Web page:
The offensive line has to be the most cohesive unit on the football field for the offense to be effective. Five guys working as one on each play is what it will take to make things happen.
That cohesion, according to some of the guys, is going to be why this unit will succeed in 2011.
"I think we have a tight bond," sophomore center Jonotthan Harrison said Friday. "We all came in about the same time. We hang out a lot outside of football. I just think our bond as a unit is going to help us. It will just help build our relationship for the entire line."
Harrison finished the spring on the top of the depth chart at center and reiterated that the cohesion of the group will allow them to get through mistakes.
"Since the line has to work together in order to successfully execute plays, he said. "Us having a relationship with each other, knowing how each other acts and their drive, it will help push through the game no matter what situation we are faced with."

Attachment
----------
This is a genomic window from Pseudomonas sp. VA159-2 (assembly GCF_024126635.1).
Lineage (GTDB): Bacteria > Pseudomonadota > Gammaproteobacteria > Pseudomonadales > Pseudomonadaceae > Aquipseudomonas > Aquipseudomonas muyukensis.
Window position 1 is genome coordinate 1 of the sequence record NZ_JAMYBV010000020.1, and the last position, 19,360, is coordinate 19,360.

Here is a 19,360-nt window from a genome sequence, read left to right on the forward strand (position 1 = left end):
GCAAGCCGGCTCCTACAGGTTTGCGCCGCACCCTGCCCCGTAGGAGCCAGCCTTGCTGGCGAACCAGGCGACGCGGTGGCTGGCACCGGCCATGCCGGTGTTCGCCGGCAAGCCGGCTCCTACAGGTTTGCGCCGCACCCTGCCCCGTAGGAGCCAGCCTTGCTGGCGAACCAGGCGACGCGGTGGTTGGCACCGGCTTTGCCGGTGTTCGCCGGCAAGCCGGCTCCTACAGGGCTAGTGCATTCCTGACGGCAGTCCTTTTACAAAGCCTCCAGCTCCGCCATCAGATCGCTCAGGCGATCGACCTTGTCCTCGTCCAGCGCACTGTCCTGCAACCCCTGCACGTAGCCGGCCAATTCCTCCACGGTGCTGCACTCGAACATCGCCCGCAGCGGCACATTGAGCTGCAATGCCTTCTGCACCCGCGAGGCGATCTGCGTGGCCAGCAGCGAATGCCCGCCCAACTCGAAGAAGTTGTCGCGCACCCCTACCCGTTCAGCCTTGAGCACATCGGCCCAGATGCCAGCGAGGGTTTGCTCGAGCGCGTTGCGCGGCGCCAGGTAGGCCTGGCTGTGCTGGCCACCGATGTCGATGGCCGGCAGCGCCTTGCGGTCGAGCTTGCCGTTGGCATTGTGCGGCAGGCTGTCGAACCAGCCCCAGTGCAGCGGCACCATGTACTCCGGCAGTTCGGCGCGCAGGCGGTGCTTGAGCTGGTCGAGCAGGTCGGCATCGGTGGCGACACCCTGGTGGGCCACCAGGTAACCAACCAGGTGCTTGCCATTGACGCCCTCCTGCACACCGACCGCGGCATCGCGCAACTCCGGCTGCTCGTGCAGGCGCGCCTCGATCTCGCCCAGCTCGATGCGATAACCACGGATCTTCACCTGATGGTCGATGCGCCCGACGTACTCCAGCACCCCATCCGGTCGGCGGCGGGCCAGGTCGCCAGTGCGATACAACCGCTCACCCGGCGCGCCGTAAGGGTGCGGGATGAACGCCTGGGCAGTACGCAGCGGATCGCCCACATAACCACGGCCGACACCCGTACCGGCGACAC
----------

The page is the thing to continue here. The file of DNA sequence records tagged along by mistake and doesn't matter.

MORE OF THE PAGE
Redshirt freshman Ian Silberman added to this mantra. The perceived issues of the group seem to be something that is inspiring the group.
"They say we don't have enough experience, we are too young, or too small," he said. "We are a good unit, a close unit. We are trying to get the best eight guys on the field and keep on building as a unit so we can move the ball as an offense and score points."
There are also outlying factors in the eventual success of the line. Sophomore Jon Halapio is one of the more experienced of the group and believes the teaching that is going on from offensive line coach Frank Verducci is one of the main reasons his unit will succeed this fall.
"I think what separates us from everyone else is the coaching staff we have," Halapio said. "I have full confidence in the next two weeks that Coach Verducci is going to coach us hard and teach us well. I think we are determined to make this offensive line the best."
Halapio elaborated a bit on why Verducci, who spent last year with the St. Louis Rams, is a guy that will make a big difference.
"He's just different," he said as opposed to what they were used to. "He's more professional in the way he conducts meetings. He is a perfectionist. He paints the detail in every single play from the first step to the last step. He's not too worried about what is going in the play, but worried about our technique and detail as a player. "